Mike Bloomberg can buy himself campaign workers, but he can’t buy them actually wanting to work for him.
The Bloomberg 2020 operation is hiring more than 500 people at a rate of $2,500 a month to text friends and post on social media in support of the former New York mayor and billionaire media mogul. These “deputy field organizers,” as the campaign calls them, are focusing their efforts on California and its 415 delegates up for grabs. It has not been picky in choosing messengers.
A look inside the strategy — based on documents reviewed by The Times, interviews with five of these organizers and an examination of the operation’s social media output — shows that many have been using accounts created within the last month for their Twitter posts. At least two had openly posted in support of other candidates. And unlike the high-profile influencers the campaign recently hired to create viral memes, the vast majority of these organizers have modest personal audiences. On Twitter, many have fewer than 20 followers.
Rather than create their own content, organizers often use the exact text, images and links provided to them by the campaign. The result has been a stiff outpouring of tweets, Facebook and Instagram posts with little to no engagement and sometimes half-hearted text messages. Some organizers were so robotic in their tweeting, Twitter suspended their accounts Friday evening after The Times inquired about whether their behavior complied with the platform’s rules on spam and manipulation.
Four out of the five organizers interviewed said the promise of money was the primary factor in their decision to work for the Bloomberg campaign.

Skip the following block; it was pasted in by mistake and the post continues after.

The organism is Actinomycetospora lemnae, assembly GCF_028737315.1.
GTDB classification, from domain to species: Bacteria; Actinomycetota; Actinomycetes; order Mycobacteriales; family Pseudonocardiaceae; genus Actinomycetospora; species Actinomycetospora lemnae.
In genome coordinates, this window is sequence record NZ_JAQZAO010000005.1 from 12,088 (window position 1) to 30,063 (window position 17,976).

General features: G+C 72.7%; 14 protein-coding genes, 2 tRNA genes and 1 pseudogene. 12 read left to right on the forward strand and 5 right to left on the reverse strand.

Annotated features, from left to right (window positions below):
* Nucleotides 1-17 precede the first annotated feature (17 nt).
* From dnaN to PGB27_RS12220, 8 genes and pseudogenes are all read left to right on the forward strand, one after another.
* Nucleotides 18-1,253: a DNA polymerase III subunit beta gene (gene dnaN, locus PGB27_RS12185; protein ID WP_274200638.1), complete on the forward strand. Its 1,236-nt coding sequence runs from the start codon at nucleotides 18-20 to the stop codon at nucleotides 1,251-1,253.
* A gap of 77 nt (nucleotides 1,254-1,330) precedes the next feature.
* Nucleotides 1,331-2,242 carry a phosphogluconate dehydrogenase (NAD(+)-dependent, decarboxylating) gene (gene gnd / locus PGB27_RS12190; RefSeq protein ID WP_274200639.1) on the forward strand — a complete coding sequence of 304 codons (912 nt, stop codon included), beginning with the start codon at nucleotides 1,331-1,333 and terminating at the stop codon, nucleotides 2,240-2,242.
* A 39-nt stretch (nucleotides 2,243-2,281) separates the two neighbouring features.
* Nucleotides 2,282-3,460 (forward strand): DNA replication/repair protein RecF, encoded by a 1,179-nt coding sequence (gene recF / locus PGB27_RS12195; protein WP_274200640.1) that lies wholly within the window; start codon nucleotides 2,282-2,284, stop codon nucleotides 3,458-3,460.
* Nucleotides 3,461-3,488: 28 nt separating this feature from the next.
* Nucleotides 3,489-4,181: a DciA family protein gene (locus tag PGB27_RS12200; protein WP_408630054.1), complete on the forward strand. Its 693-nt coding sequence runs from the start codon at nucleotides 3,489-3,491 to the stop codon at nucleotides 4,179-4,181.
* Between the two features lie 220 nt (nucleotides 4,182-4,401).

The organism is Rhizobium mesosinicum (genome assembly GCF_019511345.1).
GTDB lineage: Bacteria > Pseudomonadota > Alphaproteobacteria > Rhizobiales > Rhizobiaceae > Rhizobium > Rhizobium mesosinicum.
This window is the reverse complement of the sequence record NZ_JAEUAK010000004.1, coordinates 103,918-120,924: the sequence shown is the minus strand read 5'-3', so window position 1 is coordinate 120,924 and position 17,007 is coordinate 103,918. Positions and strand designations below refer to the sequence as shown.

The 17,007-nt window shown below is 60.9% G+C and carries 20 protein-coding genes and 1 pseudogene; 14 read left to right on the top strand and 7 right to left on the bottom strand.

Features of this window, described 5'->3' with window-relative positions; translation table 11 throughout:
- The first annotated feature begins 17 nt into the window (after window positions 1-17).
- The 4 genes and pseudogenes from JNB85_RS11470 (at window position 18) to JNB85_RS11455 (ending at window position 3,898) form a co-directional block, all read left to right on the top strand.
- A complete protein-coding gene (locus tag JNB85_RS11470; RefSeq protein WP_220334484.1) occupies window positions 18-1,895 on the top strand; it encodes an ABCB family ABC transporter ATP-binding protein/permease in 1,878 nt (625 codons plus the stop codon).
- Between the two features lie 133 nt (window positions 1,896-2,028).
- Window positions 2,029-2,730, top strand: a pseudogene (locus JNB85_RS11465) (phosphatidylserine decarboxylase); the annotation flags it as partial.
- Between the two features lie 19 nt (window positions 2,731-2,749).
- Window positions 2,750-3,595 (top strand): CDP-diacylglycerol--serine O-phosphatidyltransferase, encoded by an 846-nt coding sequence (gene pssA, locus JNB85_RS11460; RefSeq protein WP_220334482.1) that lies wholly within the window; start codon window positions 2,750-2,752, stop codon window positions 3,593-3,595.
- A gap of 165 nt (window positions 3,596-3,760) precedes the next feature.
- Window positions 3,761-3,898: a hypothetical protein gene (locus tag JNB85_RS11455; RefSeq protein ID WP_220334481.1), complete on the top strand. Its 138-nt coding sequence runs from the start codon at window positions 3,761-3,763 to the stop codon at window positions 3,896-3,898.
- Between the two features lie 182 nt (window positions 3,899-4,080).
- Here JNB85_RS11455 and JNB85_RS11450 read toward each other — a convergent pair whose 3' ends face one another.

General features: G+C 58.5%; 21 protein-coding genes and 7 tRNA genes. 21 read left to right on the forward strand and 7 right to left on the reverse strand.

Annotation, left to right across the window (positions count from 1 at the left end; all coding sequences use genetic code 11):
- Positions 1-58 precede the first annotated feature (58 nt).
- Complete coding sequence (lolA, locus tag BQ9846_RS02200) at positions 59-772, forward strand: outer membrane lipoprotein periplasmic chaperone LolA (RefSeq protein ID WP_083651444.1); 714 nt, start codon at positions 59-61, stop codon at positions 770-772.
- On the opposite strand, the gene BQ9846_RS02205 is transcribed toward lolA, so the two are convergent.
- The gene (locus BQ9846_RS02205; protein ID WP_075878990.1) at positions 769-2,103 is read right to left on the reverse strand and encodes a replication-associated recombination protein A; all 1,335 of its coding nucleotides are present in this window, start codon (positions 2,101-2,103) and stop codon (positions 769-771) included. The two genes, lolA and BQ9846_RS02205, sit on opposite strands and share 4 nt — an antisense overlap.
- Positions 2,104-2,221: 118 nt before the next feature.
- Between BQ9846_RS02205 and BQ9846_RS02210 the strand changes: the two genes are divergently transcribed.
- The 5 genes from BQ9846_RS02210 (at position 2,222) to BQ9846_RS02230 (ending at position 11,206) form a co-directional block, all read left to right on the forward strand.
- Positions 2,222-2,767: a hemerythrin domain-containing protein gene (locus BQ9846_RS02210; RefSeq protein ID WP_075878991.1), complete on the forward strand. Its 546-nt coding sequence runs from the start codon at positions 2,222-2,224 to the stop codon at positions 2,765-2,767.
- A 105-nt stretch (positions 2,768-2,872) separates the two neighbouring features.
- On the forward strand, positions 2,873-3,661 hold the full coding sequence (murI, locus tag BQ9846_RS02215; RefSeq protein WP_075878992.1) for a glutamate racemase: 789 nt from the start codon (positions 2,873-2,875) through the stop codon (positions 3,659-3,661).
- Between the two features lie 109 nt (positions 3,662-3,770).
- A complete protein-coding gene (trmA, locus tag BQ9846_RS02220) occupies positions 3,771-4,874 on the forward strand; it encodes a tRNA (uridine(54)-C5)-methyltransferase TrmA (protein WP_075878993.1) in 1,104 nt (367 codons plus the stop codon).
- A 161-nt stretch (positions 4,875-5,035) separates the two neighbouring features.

One, a recent college graduate living in Sacramento, describes himself as an ardent supporter of Vermont Sen. Bernie Sanders, the current front-runner for the Democratic nomination. But he hasn’t had a steady stream of income since October, and the Bloomberg gig seemed like easy money, he said.
The ambivalence shows up in his outreach efforts.
“Sam Donaldson just nailed it: Mike Bloomberg is the president we need to unite our country!” he texted one of his friends Monday through Outvote — the app organizers use to reach out to their personal networks. He drew on language provided to him by the campaign and logged the text as part of his Bloomberg organizer responsibilities.
But he quickly followed up with a personal addendum: “Please disregard, vote Bernie or Warren.”
Organizers said securing the work was easy, and the vetting process thin: Some first had to send in their resume, while others simply fill out a Google form with their name, contact information, address and links to their Twitter and Facebook accounts as well as “any other social media handle(s).”
Applicants’ recent social media posts were reviewed by campaign staff for racist or offensive content, or conflicting material, such as support for a different presidential candidate, organizers said. (The Bernie Sanders supporter was asked to remove posts, retweets and likes in support of the Sanders campaign.) Once approved, organizers completed training for various apps including Outvote, Hustle and ThruTalk and were encouraged to post on social media every day in support of Bloomberg.
“When I text my friends — depending on the friend — a lot of people think it’s spam or my account was hacked,” an organizer living in Los Angeles said. “Once people realize it’s actually me who’s making these and it’s not spam, they kind of just figure I’m being paid for it.”
One organizer, a woman living on the Central Coast of California, said she always disclosed her position in her initial text. “It would be irresponsible of me to act otherwise. It just seems like the ethical thing to do.”
I believe the proper political terminology for this sort of thing is “lol”